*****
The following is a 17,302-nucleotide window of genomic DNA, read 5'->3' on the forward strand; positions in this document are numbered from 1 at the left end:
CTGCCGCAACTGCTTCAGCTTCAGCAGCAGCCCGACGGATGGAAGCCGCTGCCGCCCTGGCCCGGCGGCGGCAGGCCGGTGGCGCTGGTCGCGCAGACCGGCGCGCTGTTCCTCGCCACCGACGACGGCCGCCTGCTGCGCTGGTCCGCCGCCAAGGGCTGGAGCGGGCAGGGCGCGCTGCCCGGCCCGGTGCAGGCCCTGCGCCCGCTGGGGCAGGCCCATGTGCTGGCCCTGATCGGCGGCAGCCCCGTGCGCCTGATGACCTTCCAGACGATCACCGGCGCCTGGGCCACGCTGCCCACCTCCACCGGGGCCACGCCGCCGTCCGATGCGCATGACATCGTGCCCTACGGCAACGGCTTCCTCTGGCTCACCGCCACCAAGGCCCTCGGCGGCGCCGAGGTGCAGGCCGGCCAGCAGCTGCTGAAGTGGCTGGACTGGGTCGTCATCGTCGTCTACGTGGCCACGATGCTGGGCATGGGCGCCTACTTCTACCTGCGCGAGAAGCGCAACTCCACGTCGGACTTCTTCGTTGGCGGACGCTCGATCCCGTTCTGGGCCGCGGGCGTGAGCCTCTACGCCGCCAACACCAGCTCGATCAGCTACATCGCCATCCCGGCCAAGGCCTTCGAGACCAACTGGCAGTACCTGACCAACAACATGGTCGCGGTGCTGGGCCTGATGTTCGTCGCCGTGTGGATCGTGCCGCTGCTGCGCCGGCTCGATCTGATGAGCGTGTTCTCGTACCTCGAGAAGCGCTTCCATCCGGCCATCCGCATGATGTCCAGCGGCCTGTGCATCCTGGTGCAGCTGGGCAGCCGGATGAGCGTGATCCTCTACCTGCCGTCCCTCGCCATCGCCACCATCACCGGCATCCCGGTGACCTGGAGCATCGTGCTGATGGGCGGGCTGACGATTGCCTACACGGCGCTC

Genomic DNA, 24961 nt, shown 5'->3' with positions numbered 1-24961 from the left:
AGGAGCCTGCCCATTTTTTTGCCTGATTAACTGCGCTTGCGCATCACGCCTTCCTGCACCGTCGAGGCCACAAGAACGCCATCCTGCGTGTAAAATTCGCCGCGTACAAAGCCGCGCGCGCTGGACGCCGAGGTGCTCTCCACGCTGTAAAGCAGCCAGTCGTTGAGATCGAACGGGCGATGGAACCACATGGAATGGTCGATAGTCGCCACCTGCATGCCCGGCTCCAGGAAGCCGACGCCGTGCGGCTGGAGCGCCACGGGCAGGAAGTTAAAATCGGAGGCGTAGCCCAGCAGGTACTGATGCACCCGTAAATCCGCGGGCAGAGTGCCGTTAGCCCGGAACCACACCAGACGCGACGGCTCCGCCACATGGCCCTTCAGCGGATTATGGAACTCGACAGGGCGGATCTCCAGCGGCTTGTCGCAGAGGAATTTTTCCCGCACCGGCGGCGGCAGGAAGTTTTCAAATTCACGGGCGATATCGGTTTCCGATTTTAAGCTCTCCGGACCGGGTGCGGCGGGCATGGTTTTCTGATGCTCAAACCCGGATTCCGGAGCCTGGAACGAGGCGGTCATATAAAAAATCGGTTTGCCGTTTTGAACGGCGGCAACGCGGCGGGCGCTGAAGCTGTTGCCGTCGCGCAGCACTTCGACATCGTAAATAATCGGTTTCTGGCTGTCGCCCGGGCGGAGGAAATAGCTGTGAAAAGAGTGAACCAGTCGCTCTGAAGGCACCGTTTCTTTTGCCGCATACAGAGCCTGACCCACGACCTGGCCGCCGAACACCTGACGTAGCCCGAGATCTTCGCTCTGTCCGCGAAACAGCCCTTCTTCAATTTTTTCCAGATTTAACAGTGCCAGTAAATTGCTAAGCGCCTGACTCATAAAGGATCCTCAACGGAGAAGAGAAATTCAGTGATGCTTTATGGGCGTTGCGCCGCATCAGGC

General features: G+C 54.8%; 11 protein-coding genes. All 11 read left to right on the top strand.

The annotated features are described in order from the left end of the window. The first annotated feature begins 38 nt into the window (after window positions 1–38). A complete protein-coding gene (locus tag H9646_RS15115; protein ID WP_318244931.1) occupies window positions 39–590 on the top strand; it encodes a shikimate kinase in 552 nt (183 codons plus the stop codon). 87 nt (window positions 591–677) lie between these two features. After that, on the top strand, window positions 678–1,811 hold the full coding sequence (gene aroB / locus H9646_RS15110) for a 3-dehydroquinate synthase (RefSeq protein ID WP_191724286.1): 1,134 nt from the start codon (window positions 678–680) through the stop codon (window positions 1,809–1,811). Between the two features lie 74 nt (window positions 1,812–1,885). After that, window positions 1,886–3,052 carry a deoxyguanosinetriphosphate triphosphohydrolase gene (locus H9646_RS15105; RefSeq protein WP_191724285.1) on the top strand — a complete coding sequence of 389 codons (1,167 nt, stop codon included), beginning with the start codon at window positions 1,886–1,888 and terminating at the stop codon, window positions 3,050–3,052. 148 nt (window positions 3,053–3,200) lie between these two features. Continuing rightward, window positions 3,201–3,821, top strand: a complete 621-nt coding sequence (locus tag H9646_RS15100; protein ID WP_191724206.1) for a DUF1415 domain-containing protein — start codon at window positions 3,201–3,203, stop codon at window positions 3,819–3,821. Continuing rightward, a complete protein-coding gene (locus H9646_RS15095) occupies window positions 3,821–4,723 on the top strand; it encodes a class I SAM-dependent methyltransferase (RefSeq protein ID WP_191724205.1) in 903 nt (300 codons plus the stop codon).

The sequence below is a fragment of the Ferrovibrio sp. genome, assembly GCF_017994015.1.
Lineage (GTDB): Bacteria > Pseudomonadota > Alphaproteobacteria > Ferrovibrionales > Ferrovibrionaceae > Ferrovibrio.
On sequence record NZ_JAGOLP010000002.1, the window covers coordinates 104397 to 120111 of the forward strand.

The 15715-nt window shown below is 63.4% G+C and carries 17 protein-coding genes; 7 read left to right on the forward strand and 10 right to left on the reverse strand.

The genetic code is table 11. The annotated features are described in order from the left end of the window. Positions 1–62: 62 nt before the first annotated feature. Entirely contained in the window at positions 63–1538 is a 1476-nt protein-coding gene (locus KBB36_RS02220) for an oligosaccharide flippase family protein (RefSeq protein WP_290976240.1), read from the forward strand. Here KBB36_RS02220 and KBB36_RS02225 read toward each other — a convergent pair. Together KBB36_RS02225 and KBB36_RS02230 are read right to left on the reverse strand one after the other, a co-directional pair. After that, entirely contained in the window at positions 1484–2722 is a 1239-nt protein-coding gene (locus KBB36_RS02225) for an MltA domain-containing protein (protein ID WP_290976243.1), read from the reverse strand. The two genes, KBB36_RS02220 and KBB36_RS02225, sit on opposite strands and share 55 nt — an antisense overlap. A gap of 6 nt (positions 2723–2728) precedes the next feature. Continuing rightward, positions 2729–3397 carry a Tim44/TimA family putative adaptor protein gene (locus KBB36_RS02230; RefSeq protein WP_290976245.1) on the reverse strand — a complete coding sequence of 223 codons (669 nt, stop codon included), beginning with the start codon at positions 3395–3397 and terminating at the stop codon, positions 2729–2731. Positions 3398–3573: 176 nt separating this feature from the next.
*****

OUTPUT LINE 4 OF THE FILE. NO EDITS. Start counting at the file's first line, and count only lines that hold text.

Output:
AGGAGCCTGCCCATTTTTTTGCCTGATTAACTGCGCTTGCGCATCACGCCTTCCTGCACCGTCGAGGCCACAAGAACGCCATCCTGCGTGTAAAATTCGCCGCGTACAAAGCCGCGCGCGCTGGACGCCGAGGTGCTCTCCACGCTGTAAAGCAGCCAGTCGTTGAGATCGAACGGGCGATGGAACCACATGGAATGGTCGATAGTCGCCACCTGCATGCCCGGCTCCAGGAAGCCGACGCCGTGCGGCTGGAGCGCCACGGGCAGGAAGTTAAAATCGGAGGCGTAGCCCAGCAGGTACTGATGCACCCGTAAATCCGCGGGCAGAGTGCCGTTAGCCCGGAACCACACCAGACGCGACGGCTCCGCCACATGGCCCTTCAGCGGATTATGGAACTCGACAGGGCGGATCTCCAGCGGCTTGTCGCAGAGGAATTTTTCCCGCACCGGCGGCGGCAGGAAGTTTTCAAATTCACGGGCGATATCGGTTTCCGATTTTAAGCTCTCCGGACCGGGTGCGGCGGGCATGGTTTTCTGATGCTCAAACCCGGATTCCGGAGCCTGGAACGAGGCGGTCATATAAAAAATCGGTTTGCCGTTTTGAACGGCGGCAACGCGGCGGGCGCTGAAGCTGTTGCCGTCGCGCAGCACTTCGACATCGTAAATAATCGGTTTCTGGCTGTCGCCCGGGCGGAGGAAATAGCTGTGAAAAGAGTGAACCAGTCGCTCTGAAGGCACCGTTTCTTTTGCCGCATACAGAGCCTGACCCACGACCTGGCCGCCGAACACCTGACGTAGCCCGAGATCTTCGCTCTGTCCGCGAAACAGCCCTTCTTCAATTTTTTCCAGATTTAACAGTGCCAGTAAATTGCTAAGCGCCTGACTCATAAAGGATCCTCAACGGAGAAGAGAAATTCAGTGATGCTTTATGGGCGTTGCGCCGCATCAGGC